Medieval malting oven at Northampton

Fancy a pint? Northampton’s first malting kiln

MOLA team
08.10.2015

In 2014 our team in Northampton were excavating an unassuming car park belonging to Northamptonshire County Council. Amongst the Norman and later medieval remains was a 13th century brewery, including a particularly well preserved malting kiln. Its discovery has informed a new display on brewing in Northampton Museum and Art Gallery, Whose Round is it? Open until 31 January 2016 the free display celebrates 800 years of brewing in the town.

Malting kilns were used in the second stage of beer production. Cereal grains that had been soaked in water and allowed to germinate were dried in a low temperature kiln, modifying the starch into sugar. The sprouting grains were spread across a drying floor, probably a cloth-covered frame, set above the stone-lined kiln chamber. The grain would dry slowly over several days, as it was important to avoid roasting, which would have destroyed the enzymes before brewing began.

Above ground, the kiln would have had a squat, thick-walled shaft, with a broad vent in the roof, but only the sunken chamber and stoking pit survived.  The walls of the narrow stone-lined flue, linking the stoking pit to the chamber, where the fire was built, showed scorch marks from years of usage.  Smouldering charcoal from the fire was probably pushed further into the chamber to provide the heat for drying.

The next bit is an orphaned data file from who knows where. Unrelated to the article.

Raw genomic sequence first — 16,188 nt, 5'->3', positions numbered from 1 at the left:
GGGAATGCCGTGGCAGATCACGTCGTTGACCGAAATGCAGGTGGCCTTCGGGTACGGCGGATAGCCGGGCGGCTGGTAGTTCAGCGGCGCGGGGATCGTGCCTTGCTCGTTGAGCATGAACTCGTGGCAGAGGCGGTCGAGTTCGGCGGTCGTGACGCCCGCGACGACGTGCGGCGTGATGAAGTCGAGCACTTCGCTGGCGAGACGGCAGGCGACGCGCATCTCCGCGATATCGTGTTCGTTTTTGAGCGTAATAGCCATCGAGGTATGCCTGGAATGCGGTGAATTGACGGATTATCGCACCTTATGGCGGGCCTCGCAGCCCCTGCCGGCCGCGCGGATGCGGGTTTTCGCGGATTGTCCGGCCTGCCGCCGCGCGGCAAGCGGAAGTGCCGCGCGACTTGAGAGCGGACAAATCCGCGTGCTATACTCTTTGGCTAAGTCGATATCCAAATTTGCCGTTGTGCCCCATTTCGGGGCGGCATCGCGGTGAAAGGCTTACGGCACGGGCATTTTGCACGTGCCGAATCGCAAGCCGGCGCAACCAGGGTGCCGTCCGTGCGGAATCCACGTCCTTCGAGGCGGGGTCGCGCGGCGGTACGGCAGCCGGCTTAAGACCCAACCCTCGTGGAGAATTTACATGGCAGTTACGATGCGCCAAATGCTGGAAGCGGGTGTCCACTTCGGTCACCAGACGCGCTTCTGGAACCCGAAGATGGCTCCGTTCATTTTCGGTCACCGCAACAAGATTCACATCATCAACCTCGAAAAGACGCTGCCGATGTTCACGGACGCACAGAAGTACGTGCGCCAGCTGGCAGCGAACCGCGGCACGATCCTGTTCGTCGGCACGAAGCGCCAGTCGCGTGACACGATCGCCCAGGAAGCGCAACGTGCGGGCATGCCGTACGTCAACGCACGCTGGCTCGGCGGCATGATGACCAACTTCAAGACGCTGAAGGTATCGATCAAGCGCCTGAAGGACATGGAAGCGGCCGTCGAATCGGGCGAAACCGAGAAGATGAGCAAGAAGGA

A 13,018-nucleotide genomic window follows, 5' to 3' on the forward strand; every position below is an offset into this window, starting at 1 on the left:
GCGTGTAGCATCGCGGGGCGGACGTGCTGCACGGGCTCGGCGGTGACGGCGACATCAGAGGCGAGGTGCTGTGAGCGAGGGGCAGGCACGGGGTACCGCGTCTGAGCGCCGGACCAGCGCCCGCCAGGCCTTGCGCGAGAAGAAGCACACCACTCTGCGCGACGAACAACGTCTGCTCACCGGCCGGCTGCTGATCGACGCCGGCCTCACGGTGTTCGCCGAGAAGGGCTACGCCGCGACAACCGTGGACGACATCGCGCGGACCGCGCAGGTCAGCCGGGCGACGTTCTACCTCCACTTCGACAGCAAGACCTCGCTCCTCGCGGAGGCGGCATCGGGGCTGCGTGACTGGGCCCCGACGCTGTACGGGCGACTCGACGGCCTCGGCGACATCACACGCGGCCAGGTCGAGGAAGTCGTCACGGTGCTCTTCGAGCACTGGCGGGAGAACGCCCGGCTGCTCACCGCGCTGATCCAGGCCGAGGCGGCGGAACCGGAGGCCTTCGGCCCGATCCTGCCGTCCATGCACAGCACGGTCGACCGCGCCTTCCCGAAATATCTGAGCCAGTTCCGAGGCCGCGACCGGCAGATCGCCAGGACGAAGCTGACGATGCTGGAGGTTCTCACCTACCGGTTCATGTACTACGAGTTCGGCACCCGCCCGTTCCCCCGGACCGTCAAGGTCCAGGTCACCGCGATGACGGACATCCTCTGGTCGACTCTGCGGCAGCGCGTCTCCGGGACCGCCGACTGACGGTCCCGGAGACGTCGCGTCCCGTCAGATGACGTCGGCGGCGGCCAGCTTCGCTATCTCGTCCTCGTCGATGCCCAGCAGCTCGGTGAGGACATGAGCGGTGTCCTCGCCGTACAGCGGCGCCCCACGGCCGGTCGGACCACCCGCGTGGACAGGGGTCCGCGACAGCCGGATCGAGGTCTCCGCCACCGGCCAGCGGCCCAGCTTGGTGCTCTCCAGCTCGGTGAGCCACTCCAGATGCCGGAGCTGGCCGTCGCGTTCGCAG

After the kiln was excavated Northamptonshire County Council gave permission for the structure to be donated to NBC Brewery, and they have reconstructed the floor of the chamber in their new bar, as a base for a wood burning stove. Images from the excavation of the kiln are included in the Whose Round is it? display at Northampton Museum and Art Gallery’. For more information on the exhibition, visit the Northampton Borough Council website.

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